Porirua’s CBD in 1960 and now
Porirua City centre in the early 1960s has the feel of something about to kick off.
This week’s Flashback photo is from the Watson family, formerly of Titahi Bay, who have a superb collection of old Porirua photos.
Often from the 1950s and 1960s, the photographs show a nascent city enjoying its adolescence.
Porirua became a city in 1965 but the photo we put up on social media this week pre-dates this milestone by a few years.
The city centre is a blank canvas, with just a handful of buildings under construction on the reclaimed land. Some roads are established.
The lunatic asylum looms large in the background, houses occupy the space that North City Shopping Centre does today and the bridge over Porirua Stream is in a different place to the Titahi Bay Rd exit we use now.
The Aotea residential development, where the man is standing, is decades away. Today, it is an ever-growing suburb that looks over a busy city centre.
In 1900, Porirua had three churches, a hotel, railways station and a general store.
After WWII, the need for more urban development saw Upper Hutt, Wainuiomata, Stokes Valley and the Porirua basin take off in terms of population growth.
Land was cheap in Porirua, the main trunk line ran through it, construction was soon to begin on a road between Johnsonville and Porirua and the natural topography and resources were adequate for services like water reticulation and stormwater drainage.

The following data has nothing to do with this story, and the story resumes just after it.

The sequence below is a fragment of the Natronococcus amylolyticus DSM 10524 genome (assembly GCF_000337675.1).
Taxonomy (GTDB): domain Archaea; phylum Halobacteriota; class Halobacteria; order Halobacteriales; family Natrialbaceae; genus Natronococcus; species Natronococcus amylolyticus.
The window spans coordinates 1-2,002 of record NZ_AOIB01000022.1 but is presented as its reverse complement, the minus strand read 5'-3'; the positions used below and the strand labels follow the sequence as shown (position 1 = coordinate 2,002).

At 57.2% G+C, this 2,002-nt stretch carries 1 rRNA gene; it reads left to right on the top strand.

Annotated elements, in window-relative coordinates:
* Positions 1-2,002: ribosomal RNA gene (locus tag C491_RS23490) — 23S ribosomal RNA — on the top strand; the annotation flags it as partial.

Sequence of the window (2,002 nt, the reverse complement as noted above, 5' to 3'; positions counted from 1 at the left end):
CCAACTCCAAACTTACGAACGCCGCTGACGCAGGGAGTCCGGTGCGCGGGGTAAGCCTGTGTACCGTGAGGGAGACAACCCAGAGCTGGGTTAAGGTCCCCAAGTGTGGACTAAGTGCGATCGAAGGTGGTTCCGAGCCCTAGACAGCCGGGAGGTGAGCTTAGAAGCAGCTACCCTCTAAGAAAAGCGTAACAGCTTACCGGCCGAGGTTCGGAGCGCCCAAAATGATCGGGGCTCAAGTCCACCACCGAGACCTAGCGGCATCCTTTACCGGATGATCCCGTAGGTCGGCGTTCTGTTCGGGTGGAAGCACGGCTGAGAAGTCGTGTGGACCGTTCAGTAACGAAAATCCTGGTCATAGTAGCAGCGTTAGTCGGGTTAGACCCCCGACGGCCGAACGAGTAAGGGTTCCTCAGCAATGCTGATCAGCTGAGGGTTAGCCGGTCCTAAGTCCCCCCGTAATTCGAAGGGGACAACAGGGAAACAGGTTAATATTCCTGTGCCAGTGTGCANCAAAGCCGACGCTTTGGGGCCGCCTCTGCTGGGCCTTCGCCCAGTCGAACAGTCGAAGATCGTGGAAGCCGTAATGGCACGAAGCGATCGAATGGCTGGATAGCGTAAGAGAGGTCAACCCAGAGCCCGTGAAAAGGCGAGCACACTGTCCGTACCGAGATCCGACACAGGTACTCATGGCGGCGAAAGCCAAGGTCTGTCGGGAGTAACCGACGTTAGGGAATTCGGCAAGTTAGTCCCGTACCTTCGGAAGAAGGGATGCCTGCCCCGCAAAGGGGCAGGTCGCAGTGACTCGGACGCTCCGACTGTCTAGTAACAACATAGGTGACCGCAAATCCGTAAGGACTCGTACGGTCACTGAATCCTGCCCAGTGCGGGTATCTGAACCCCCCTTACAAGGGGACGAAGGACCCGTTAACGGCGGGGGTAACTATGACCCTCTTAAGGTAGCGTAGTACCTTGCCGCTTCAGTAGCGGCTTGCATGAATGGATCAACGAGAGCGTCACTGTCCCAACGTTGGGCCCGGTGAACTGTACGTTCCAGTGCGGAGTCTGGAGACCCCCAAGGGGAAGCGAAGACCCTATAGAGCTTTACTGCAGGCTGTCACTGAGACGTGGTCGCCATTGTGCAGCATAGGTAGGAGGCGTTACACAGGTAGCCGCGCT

Porirua was a planned city. Housing, shopping and commercial and industrial development
Comments on Facebook generally put the year of theWatson photo in the early 1960s. Eleanor Cater said it was a great historic picture, showing the groundwork being laid to build a city. CamDowling said it wasn’t hard to pick out the city centre layout even 50 years ago, pointing out the ‘‘Countdown corner’’ on the far right. were all thought out.
As far as the town centre was concerned, there were designs created as early as 1947, yet the final decision on the layout was not made by governing local authority Makara County Council until March 1960.
Most of the original village on the western side of the railway line was cleared, Porirua Stream diverted and Kenepuru Stream straightened. Land was reclaimed at the head of the harbour.
Earthworks began in summer 1959/60 and by 1964 all the cutting and reclamation was complete.
Administration, commerce and shopping was focused on the city centre, pedestrians were separated from traffic and car parking was available for cars.
The first shop, Fashion Court, on Lyttelton Ave, was opened by the Minister of Lands in 1963.
While other retailers followed, it was the arrival of the likes of the General Electric Company, Kodak, Chubb, Ashley Wallpaper, WR Grace and, later, Todd Motors, that set the city on its way as a commercial and retail destination.
An old photo of Porirua, possibly taken in the late 1950s or early 1960s.